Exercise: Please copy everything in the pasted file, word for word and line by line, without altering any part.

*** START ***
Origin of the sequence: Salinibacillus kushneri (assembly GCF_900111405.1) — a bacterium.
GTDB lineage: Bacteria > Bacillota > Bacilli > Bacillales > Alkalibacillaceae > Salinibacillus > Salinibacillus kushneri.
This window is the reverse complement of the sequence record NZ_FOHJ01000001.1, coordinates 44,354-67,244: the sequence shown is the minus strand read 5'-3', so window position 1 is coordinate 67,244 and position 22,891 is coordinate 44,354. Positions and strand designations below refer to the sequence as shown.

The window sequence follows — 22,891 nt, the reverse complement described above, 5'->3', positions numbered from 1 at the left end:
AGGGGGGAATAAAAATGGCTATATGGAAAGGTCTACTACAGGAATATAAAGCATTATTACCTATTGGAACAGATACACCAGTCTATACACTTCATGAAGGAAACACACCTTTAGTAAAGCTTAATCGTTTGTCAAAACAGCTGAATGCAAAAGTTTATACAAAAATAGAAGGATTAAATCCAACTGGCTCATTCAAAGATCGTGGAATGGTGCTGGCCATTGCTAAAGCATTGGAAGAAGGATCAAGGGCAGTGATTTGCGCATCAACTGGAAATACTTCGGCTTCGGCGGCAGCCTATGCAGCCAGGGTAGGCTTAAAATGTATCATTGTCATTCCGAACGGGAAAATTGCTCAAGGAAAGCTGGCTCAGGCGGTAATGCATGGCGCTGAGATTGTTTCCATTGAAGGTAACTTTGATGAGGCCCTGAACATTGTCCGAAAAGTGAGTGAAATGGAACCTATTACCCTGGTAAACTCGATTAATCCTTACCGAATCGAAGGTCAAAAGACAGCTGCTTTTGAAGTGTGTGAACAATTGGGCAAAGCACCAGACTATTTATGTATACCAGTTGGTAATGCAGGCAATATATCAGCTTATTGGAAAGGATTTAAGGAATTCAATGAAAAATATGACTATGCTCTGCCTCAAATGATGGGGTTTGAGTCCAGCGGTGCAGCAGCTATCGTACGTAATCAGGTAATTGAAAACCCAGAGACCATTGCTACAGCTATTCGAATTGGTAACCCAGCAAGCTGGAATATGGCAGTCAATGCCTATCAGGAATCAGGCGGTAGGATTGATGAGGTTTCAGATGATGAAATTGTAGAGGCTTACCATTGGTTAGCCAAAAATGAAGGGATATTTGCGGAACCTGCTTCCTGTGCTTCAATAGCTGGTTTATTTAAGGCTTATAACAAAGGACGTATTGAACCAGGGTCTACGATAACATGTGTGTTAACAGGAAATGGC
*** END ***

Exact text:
Origin of the sequence: Salinibacillus kushneri (assembly GCF_900111405.1) — a bacterium.
GTDB lineage: Bacteria > Bacillota > Bacilli > Bacillales > Alkalibacillaceae > Salinibacillus > Salinibacillus kushneri.
This window is the reverse complement of the sequence record NZ_FOHJ01000001.1, coordinates 44,354-67,244: the sequence shown is the minus strand read 5'-3', so window position 1 is coordinate 67,244 and position 22,891 is coordinate 44,354. Positions and strand designations below refer to the sequence as shown.

The window sequence follows — 22,891 nt, the reverse complement described above, 5'->3', positions numbered from 1 at the left end:
AGGGGGGAATAAAAATGGCTATATGGAAAGGTCTACTACAGGAATATAAAGCATTATTACCTATTGGAACAGATACACCAGTCTATACACTTCATGAAGGAAACACACCTTTAGTAAAGCTTAATCGTTTGTCAAAACAGCTGAATGCAAAAGTTTATACAAAAATAGAAGGATTAAATCCAACTGGCTCATTCAAAGATCGTGGAATGGTGCTGGCCATTGCTAAAGCATTGGAAGAAGGATCAAGGGCAGTGATTTGCGCATCAACTGGAAATACTTCGGCTTCGGCGGCAGCCTATGCAGCCAGGGTAGGCTTAAAATGTATCATTGTCATTCCGAACGGGAAAATTGCTCAAGGAAAGCTGGCTCAGGCGGTAATGCATGGCGCTGAGATTGTTTCCATTGAAGGTAACTTTGATGAGGCCCTGAACATTGTCCGAAAAGTGAGTGAAATGGAACCTATTACCCTGGTAAACTCGATTAATCCTTACCGAATCGAAGGTCAAAAGACAGCTGCTTTTGAAGTGTGTGAACAATTGGGCAAAGCACCAGACTATTTATGTATACCAGTTGGTAATGCAGGCAATATATCAGCTTATTGGAAAGGATTTAAGGAATTCAATGAAAAATATGACTATGCTCTGCCTCAAATGATGGGGTTTGAGTCCAGCGGTGCAGCAGCTATCGTACGTAATCAGGTAATTGAAAACCCAGAGACCATTGCTACAGCTATTCGAATTGGTAACCCAGCAAGCTGGAATATGGCAGTCAATGCCTATCAGGAATCAGGCGGTAGGATTGATGAGGTTTCAGATGATGAAATTGTAGAGGCTTACCATTGGTTAGCCAAAAATGAAGGGATATTTGCGGAACCTGCTTCCTGTGCTTCAATAGCTGGTTTATTTAAGGCTTATAACAAAGGACGTATTGAACCAGGGTCTACGATAACATGTGTGTTAACAGGAAATGGC